I am a devoted lover of all living creatures, including rodents. When I was a little girl I cherished the little moths that flitted around our lemon tree. I loved the bugs and horned toads that stood in for wild life in the San Fernando Valley. My little brother and I saved our allowances to buy animals at the pet store for a zoo in our garage. I have no fear of rodents or bugs or reptiles and even harbor warm feelings for the rats in my home. They were smart, community oriented and just trying their best to stay alive. But I could not allow them to take over the home where my family lived. The health hazards were too great. I wish I could be like Cinderella who, rather than killing the creatures, sang to them. But I had to face reality. It came down to a cut and dry decision. I had to kill them or they would take over my home. In fact, they already had taken over my home. I was finally pushed to use something I vowed never to use in my home, poison.

I remember discussing the precept not to kill with other Buddhist students. The discussion usually came around to some version of, what if someone is threatening your family with a gun? Would you kill them first? That question was challenging to answer when it was hypothetical, but ultimately the response was that killing is wrong, period. Once this became a question that had real consequences, inquiry into the precept not to kill was even more challenging. In an article in the Guardian, when asked whether or not the killing of Osama Bin Laden was justified, the Dalai Lama is quoted as saying that the terrorist deserves our compassion but, “If something is serious you need to take counter measures.” There is a famous story about one of the Buddha’s past lives as a ship captain whose name was Super Compassionate. While at sea he learned that there was an assassin on board who intended to kill all 500 passengers on the vessel. In order to save the passengers from, not only death, but bad karma for becoming murderers themselves, he stabbed the criminal to death. Unlike Super Compassionate, the passengers would have killed the man in fits of rage and fear, whereas he killed in a state of peace and compassion. This story, as well as other’s in Buddhist history and literature, point to the idea that there is a time for killing and that it is one’s state of mind that creates karma, not the killing itself. No one can tell us when that time is, we need to feel it for ourselves through deep listening.

We Westerners tend to think of things in terms of black or white, omitting the infinite shades of grey in between. Given this vantage point we’ve adopted a sentimental view of Buddhist compassion. I discovered that my precept not to kill was more nuanced than I had originally imagined. The Earth’s creatures can pilfer my garden and gorge themselves on my fruit trees but I draw the line when it comes to endangering my home and family. I amended my original understanding of non killing. I would kill to protect my family, and with my eyes wide open. During this battle I was aware that I was committing rat genocide and didn’t try to sugar coat the action with words like “friendly fire” that people come up with to make themselves feel better about killing. I was killing beautiful, natural creatures, albeit reluctantly and with sorrow for their suffering. It’s all very humbling.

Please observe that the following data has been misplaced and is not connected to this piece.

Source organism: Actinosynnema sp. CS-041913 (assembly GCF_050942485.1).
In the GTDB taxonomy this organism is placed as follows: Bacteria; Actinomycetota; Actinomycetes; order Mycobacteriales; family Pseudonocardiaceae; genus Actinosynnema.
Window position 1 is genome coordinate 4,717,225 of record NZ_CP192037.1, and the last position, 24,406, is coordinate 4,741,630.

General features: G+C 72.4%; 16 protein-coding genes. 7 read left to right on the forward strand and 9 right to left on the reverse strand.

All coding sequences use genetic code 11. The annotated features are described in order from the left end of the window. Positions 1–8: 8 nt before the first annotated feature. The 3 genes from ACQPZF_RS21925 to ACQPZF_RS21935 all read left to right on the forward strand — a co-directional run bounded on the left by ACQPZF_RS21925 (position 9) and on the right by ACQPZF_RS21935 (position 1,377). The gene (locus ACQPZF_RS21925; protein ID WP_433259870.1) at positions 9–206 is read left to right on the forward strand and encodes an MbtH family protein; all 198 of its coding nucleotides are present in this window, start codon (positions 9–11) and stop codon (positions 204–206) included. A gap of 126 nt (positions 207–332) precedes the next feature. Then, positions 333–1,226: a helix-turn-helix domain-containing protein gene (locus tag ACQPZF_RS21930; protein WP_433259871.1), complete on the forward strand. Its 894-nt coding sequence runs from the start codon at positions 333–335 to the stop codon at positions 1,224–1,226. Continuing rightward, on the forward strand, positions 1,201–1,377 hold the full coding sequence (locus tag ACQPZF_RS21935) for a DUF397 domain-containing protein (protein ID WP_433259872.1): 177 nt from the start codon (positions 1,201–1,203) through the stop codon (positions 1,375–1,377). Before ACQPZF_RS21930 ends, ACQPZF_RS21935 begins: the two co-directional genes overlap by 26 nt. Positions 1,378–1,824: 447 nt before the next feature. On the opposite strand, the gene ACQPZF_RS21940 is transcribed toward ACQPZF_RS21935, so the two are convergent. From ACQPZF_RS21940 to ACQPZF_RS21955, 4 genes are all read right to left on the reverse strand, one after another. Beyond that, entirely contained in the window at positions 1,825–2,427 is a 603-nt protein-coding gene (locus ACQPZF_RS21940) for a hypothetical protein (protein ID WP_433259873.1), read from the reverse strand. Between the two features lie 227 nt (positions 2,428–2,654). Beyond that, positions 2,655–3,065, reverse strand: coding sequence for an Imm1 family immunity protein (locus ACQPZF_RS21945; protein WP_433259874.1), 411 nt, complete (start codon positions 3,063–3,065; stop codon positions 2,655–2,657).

Practicing keeping my eyes open during years of meditation left me with no choice but to stay aware during this entire rat fiasco. At times the task in front of me felt impossible but I just kept slogging through it. Moving through a seemingly endless, sometimes hellish, ordeal with eyes wide open garnered wisdom that would otherwise have been lost. What I noticed was that my suffering, the rat infestation, did not define me, or even color my daily experience of reality. When I went to the market I was shopping, when I met with a friend we laughed and talked and made plans. When I was killing rats, I was killing rats.

Miss organic Buddhist has learned quite a bit from this home invasion. I’ve learned that it’s more important to keep my heart open when making tough decisions than to hold to static rules. I’ve learned that, as is written in Ecclesiastes, there is a time and a place for everything, and that, yes indeed, part and parcel of life is suffering-for all living things. We have no control over the fact that suffering is part of each life, all we can do is practice meeting our own personal allotment of suffering with open eyes.




sensuality and awakening

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Waking up next to a child, feeling their warm breath. The scent of your sweetheart’s shirt as you pick it up from the floor and put it into the laundry basket. Jasmine wafting through the living room window on a hot day. Warm, sudsy water on slippery dishes. Hundreds of flowers are thrown at our feet every day.

Religion sometimes breaks the world down into two parts; the temporal world of pleasure and pain- the world that is constantly dissolving and rearranging itself, and the absolute world of meditation- the vastness we enter when we become deeply quiet or during peak moments. Pleasure and pain come and go, are always dissolving. There is loss, hunger and frustration in this relative realm as time relentlessly marches on. The vastness does not contain any of this messy stuff of life; birth, death, disease, only undifferentiated bliss. These worlds live side by side, superimposed upon one another.